When NY Gov. Cuomo 'Got' Climate Change

Superstorm Sandy has made climate change believers of many, but none better-known than New York Governor Andrew Cuomo. “[C]limate change is a reality, extreme weather is a reality, it is a reality that we are vulnerable,” Cuomo told New Yorkers at a post-Sandy briefing on Wed. Oct. 31, a day and a half after the tidal surge from the storm inundated coastal communities and spread unprecedented devastation across hundreds of miles of shoreline — and far inland as well — in Long Island, New York City and neighboring New Jersey. Lost to flooding, wind and even fire are more than 100 lives, uncounted homes — I’m guessing well over 100,000 — and entire villages and towns. State officials are estimating that damage to the region will exceed $50 billion, today’s NY Times reports, making it the country’s costliest storm other than Hurricane Katrina, which wiped out much of New Orleans in 2005.

Brooklyn Battery Tunnel, Manhattan entrance, Oct. 30, 2012. MTA photo by Patrick Cashin.

Cuomo’s words, while unremarkable to anyone conversant with the basics of climate science, were unprecedentedly frank not just for him but for any major U.S. office-holder. They were also unscripted, suggesting that the governor may have had a “conversion moment” in which old perceptions gave way to a new reality. If so, I’ll bet the trigger came on the evening when Sandy struck. That would have been when Cuomo came face-to-face with the massive power of the floods unleashed by the storm.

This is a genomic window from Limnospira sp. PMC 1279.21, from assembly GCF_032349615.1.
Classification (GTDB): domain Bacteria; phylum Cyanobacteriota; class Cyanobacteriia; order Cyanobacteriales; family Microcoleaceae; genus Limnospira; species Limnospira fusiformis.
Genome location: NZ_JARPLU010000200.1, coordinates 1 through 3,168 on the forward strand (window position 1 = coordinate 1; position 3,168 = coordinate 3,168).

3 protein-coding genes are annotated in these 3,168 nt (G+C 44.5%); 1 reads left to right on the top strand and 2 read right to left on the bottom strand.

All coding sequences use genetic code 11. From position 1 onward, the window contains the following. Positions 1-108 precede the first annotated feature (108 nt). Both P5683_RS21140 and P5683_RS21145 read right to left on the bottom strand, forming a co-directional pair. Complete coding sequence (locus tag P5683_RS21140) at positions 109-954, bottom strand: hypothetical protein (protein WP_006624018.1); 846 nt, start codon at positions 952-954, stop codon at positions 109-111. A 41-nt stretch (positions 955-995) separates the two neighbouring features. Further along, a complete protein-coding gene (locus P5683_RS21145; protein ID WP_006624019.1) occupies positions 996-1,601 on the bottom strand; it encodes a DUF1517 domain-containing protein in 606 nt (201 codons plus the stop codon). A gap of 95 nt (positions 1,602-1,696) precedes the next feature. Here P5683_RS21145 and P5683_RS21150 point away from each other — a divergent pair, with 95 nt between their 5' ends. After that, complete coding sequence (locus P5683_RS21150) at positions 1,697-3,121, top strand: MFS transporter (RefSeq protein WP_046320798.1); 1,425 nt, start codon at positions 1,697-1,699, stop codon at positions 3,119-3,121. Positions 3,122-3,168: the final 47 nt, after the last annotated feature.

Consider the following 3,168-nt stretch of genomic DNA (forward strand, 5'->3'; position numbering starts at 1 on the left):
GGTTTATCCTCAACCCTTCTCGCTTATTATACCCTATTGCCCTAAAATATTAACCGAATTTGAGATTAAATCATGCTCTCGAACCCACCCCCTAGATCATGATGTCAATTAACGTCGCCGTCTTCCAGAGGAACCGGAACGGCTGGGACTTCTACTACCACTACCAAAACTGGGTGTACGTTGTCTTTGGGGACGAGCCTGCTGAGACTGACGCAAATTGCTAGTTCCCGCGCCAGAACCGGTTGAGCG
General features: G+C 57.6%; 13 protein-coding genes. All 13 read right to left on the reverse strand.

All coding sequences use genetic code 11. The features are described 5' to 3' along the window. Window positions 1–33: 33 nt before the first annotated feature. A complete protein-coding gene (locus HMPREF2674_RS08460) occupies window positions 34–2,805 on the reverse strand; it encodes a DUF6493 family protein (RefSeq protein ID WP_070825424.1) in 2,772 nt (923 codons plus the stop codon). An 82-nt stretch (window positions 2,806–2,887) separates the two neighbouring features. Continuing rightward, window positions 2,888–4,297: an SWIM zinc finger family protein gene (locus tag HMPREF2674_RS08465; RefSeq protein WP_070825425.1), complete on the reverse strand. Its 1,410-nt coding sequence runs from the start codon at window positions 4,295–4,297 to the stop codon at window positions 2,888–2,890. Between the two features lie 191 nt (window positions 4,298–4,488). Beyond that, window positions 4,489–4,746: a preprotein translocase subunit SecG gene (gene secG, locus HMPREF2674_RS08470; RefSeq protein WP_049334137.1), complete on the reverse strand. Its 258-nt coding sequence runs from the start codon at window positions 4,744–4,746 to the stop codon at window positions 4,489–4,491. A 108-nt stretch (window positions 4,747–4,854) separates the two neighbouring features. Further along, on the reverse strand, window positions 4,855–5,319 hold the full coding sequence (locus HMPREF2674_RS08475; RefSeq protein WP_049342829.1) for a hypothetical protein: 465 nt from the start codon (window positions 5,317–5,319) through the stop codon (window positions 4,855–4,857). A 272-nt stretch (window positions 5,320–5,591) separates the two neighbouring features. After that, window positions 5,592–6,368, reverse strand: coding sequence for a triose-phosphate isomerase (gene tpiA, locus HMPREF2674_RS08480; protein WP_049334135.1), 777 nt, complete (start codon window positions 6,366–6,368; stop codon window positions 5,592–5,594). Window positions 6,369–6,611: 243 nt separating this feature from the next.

Here’s how that moment was described by the weekly New York Observer, in its blow-by-blow account of how top city and state officials fought to comprehend the storm’s destructive force:

Joe Lhota (Metropolitan Transportation Authority chief): When I got downtown to meet [NYC Transit head Tom] Prendergast, we were looking at where we were, we both realized how deep the water was at South Ferry station. It didn’t surprise me when we found out later that the water was all way up to the ceiling. It was four feet above the ground that night. And then we walked over to the Brooklyn-Battery Tunnel, where we ran into the governor totally by accident. I don’t know why I went over to the Brooklyn-Battery tunnel. I really don’t. We hadn’t been told about water rushing in, but we went over there, and boy, what I saw was extraordinary. White-water rapids, and a pace­ — you could have created hydro power.

I’ll use the words that the governor used. It was disorienting. It was. You heard it. You saw it. And you weren’t really sure you were hearing it and seeing it correctly. I never expected the Hudson River to do that.

Josh Vlasto (Cuomo administration communications director and senior adviser)The governor was standing with Lhota at the mouth of the Brooklyn-Battery Tunnel and the water was rushing in so quickly that the sound was deafening. I think that for him, that was the moment­ — where the water was that night, when you’re down there, standing at the tunnel, there’s so much water that you can’t hear­ — I think the governor would say that was the “We Got a Problem” moment.

Howard Glaser (Cuomo administration director of state operations): It was a sound you never heard before in Lower Manhattan, a rushing river. And then we went over to the World Trade Center and we saw Niagara Falls was pouring into the site.

Those aren’t quotes from the governor, of course, but they may as well be, given how tightly he stage-manages his administration’s utterances and given that Lhota, Vlasto and Glaser all serve at his pleasure.